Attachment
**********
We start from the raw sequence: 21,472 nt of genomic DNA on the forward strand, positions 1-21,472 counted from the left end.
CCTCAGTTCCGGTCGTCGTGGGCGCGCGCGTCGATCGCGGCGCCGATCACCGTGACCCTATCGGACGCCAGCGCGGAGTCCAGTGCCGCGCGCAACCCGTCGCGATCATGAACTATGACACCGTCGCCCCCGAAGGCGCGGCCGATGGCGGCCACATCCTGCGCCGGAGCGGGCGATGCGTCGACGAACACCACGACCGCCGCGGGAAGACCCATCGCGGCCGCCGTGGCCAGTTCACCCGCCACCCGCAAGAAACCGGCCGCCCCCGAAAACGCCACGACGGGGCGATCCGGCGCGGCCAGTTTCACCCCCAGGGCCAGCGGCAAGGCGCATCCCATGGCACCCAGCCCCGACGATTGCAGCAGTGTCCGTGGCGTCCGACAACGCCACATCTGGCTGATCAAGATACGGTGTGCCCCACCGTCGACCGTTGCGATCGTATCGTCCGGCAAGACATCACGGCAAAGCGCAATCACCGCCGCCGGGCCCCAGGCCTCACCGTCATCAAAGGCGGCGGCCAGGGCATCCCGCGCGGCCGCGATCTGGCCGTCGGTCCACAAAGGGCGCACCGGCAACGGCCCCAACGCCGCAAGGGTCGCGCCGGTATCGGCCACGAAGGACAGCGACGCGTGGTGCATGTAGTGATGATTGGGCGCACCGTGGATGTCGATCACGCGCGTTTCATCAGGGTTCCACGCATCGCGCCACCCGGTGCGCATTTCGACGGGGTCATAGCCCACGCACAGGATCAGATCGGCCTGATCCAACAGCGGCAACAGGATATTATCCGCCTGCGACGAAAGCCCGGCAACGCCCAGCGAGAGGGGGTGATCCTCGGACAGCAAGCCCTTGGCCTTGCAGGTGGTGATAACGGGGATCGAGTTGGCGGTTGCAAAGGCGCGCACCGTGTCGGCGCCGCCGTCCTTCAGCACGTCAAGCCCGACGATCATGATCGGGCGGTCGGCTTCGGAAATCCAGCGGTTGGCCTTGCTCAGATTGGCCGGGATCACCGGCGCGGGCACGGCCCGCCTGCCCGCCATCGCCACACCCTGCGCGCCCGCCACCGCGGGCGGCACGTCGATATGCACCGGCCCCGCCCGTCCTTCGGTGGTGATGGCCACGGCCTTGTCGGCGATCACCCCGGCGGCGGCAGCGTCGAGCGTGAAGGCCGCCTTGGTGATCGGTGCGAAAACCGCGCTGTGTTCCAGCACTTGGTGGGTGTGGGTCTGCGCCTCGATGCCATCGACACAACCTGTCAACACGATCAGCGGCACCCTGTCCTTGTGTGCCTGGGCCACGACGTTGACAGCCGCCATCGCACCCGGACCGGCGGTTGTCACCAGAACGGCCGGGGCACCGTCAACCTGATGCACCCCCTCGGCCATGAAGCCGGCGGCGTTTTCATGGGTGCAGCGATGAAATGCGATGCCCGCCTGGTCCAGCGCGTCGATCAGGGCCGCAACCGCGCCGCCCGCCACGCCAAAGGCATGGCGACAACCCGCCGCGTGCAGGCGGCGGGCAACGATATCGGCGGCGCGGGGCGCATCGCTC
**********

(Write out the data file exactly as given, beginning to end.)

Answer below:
We start from the raw sequence: 21,472 nt of genomic DNA on the forward strand, positions 1-21,472 counted from the left end.
CCTCAGTTCCGGTCGTCGTGGGCGCGCGCGTCGATCGCGGCGCCGATCACCGTGACCCTATCGGACGCCAGCGCGGAGTCCAGTGCCGCGCGCAACCCGTCGCGATCATGAACTATGACACCGTCGCCCCCGAAGGCGCGGCCGATGGCGGCCACATCCTGCGCCGGAGCGGGCGATGCGTCGACGAACACCACGACCGCCGCGGGAAGACCCATCGCGGCCGCCGTGGCCAGTTCACCCGCCACCCGCAAGAAACCGGCCGCCCCCGAAAACGCCACGACGGGGCGATCCGGCGCGGCCAGTTTCACCCCCAGGGCCAGCGGCAAGGCGCATCCCATGGCACCCAGCCCCGACGATTGCAGCAGTGTCCGTGGCGTCCGACAACGCCACATCTGGCTGATCAAGATACGGTGTGCCCCACCGTCGACCGTTGCGATCGTATCGTCCGGCAAGACATCACGGCAAAGCGCAATCACCGCCGCCGGGCCCCAGGCCTCACCGTCATCAAAGGCGGCGGCCAGGGCATCCCGCGCGGCCGCGATCTGGCCGTCGGTCCACAAAGGGCGCACCGGCAACGGCCCCAACGCCGCAAGGGTCGCGCCGGTATCGGCCACGAAGGACAGCGACGCGTGGTGCATGTAGTGATGATTGGGCGCACCGTGGATGTCGATCACGCGCGTTTCATCAGGGTTCCACGCATCGCGCCACCCGGTGCGCATTTCGACGGGGTCATAGCCCACGCACAGGATCAGATCGGCCTGATCCAACAGCGGCAACAGGATATTATCCGCCTGCGACGAAAGCCCGGCAACGCCCAGCGAGAGGGGGTGATCCTCGGACAGCAAGCCCTTGGCCTTGCAGGTGGTGATAACGGGGATCGAGTTGGCGGTTGCAAAGGCGCGCACCGTGTCGGCGCCGCCGTCCTTCAGCACGTCAAGCCCGACGATCATGATCGGGCGGTCGGCTTCGGAAATCCAGCGGTTGGCCTTGCTCAGATTGGCCGGGATCACCGGCGCGGGCACGGCCCGCCTGCCCGCCATCGCCACACCCTGCGCGCCCGCCACCGCGGGCGGCACGTCGATATGCACCGGCCCCGCCCGTCCTTCGGTGGTGATGGCCACGGCCTTGTCGGCGATCACCCCGGCGGCGGCAGCGTCGAGCGTGAAGGCCGCCTTGGTGATCGGTGCGAAAACCGCGCTGTGTTCCAGCACTTGGTGGGTGTGGGTCTGCGCCTCGATGCCATCGACACAACCTGTCAACACGATCAGCGGCACCCTGTCCTTGTGTGCCTGGGCCACGACGTTGACAGCCGCCATCGCACCCGGACCGGCGGTTGTCACCAGAACGGCCGGGGCACCGTCAACCTGATGCACCCCCTCGGCCATGAAGCCGGCGGCGTTTTCATGGGTGCAGCGATGAAATGCGATGCCCGCCTGGTCCAGCGCGTCGATCAGGGCCGCAACCGCGCCGCCCGCCACGCCAAAGGCATGGCGACAACCCGCCGCGTGCAGGCGGCGGGCAACGATATCGGCGGCGCGGGGCGCATCGCTC